Some song/picture combos could be:
- Itsy-bitsy Spider – A picture of a cartoon spider and the word “Spider.”
- You Are My Sunshine – A picture of the sun and the word “Sun.”
- Twinkle, Twinkle, Little Star – A star with the word “Star.”
Tape one picture to each side of the box, and voila—your song cube is ready to go. Roll the cube, and have your child figure out which song came up. It’s the perfect blend of reading practice with musical fun.
2 DIY Music Projects for Kids
There are lots of easy ways to craft instruments with your child that are affordable and still educational. Making their own instrument also gives your little one a sense of accomplishment and pride.
Here are a few suggestions for DIY projects to try together:
#1 Craft DIY Instruments
If there’s one thing preschoolers love more than making noise, it’s a craft project that results in a fun new noisemaker. The options are nearly endless:
- Cardboard roll kazoos using a rubber band and piece of waxed paper
- Paper plate and dried bean shakers
- Wrapping paper roll rainsticks
- Tissue box guitars using rubber bands for strings
- Pot and pan drum set
- Rhythm sticks using wooden spoons or cardboard tubes
- Egg shakers using plastic eggs and dried beans or rice
#2 Make a Music Song Board for Endless Fun
Like a song cube, a song board is another way to help kids practice reading skills while choosing songs to sing. You can download a printable song board online, or craft your own.
To make a song board:
- Use a large sheet of cardstock or poster board for the board. A felt board also works if you have one on hand for other activities.
- At the top of the board, write a simple phrase like “I want to sing” or “Let’s sing.” Leave the rest of the board blank—this is where all your song cards will go.
- After this phrase, make a line to show your child where to place the song card they choose. Glue a piece of velcro here.
- Create your song cards. For each of your child’s favorite songs, print a picture on cardstock or photo paper. Print the song title in large block letters.
- On the back of each song card, glue a piece of velcro to make it repositionable on your song board. Add velcro strips to the blank space on your song board, and stick your song cards in place.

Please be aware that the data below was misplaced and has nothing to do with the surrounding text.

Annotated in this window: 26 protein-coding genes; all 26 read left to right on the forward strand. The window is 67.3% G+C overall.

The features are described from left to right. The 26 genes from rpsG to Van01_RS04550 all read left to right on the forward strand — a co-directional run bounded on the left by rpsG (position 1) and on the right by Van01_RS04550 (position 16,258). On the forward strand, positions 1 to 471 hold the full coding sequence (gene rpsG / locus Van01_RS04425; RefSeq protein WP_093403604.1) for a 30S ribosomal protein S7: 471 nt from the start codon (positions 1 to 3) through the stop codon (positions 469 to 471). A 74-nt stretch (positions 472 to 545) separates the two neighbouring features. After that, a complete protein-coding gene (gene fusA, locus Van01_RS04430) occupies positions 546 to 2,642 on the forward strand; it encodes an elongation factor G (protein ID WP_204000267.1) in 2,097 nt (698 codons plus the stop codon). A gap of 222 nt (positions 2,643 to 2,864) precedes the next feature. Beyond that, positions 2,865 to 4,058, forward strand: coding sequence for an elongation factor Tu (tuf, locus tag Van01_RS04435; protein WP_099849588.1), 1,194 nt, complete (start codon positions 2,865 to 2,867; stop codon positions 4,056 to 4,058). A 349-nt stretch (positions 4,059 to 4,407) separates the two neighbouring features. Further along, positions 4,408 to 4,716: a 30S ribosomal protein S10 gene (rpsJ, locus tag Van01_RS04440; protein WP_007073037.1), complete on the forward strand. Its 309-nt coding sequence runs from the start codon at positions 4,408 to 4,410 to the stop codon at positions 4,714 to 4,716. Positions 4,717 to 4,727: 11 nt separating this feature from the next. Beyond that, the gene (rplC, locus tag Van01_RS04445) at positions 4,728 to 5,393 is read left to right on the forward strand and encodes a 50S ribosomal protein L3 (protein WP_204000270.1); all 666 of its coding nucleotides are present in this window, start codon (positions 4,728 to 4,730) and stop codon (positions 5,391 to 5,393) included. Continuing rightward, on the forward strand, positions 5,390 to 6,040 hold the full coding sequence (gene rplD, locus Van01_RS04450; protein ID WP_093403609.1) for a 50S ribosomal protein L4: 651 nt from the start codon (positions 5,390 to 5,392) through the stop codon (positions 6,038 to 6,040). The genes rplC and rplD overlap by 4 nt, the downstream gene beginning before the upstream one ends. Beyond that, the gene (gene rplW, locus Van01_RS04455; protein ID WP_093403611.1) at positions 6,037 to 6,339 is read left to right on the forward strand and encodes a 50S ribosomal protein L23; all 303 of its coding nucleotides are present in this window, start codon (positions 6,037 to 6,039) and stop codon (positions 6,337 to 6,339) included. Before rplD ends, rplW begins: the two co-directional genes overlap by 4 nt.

Choosing song cards from the song board lets your child feel empowered while they sharpen their picture and word recognition skills.
Put a Song In Your Child’s Heart With Slumberkins
If you’re looking for new ways to support your child’s cognitive development, motor skills, and social-emotional learning, music is what you need. It’s an incredible tool for stimulating our minds, bodies, and hearts all at once.
At Slumberkins, we believe in the power of music to touch hearts and encourage meaningful connection.
That’s why we’ve created Slumberkins original music for caregivers and children to enjoy together. We wanted to make kid-friendly songs with heartfelt messages and singable, danceable, listenable tunes that grownups would love too. So, put some Slumberkins tunes on the stereo, pump up the volume, and get the family karaoke party started anytime.
- Schaefer, Hans-Eckhardt. “Music-Evoked Emotions-Current Studies.” Frontiers in neuroscience vol. 11 600. 24 Nov. 2017, doi:10.3389/fnins.2017.00600
- Dumont, Elisabeth et al. “Music Interventions and Child Development: A Critical Review and Further Directions.” Frontiers in psychology vol. 8 1694. 29 Sep. 2017, doi:10.3389/fpsyg.2017.01694
- Tao, Dan et al. “The Physiological and Psychological Benefits of Dance and its Effects on Children and Adolescents: A Systematic Review.” Frontiers in physiology vol. 13 925958. 13 Jun. 2022, doi:10.3389/fphys.2022.925958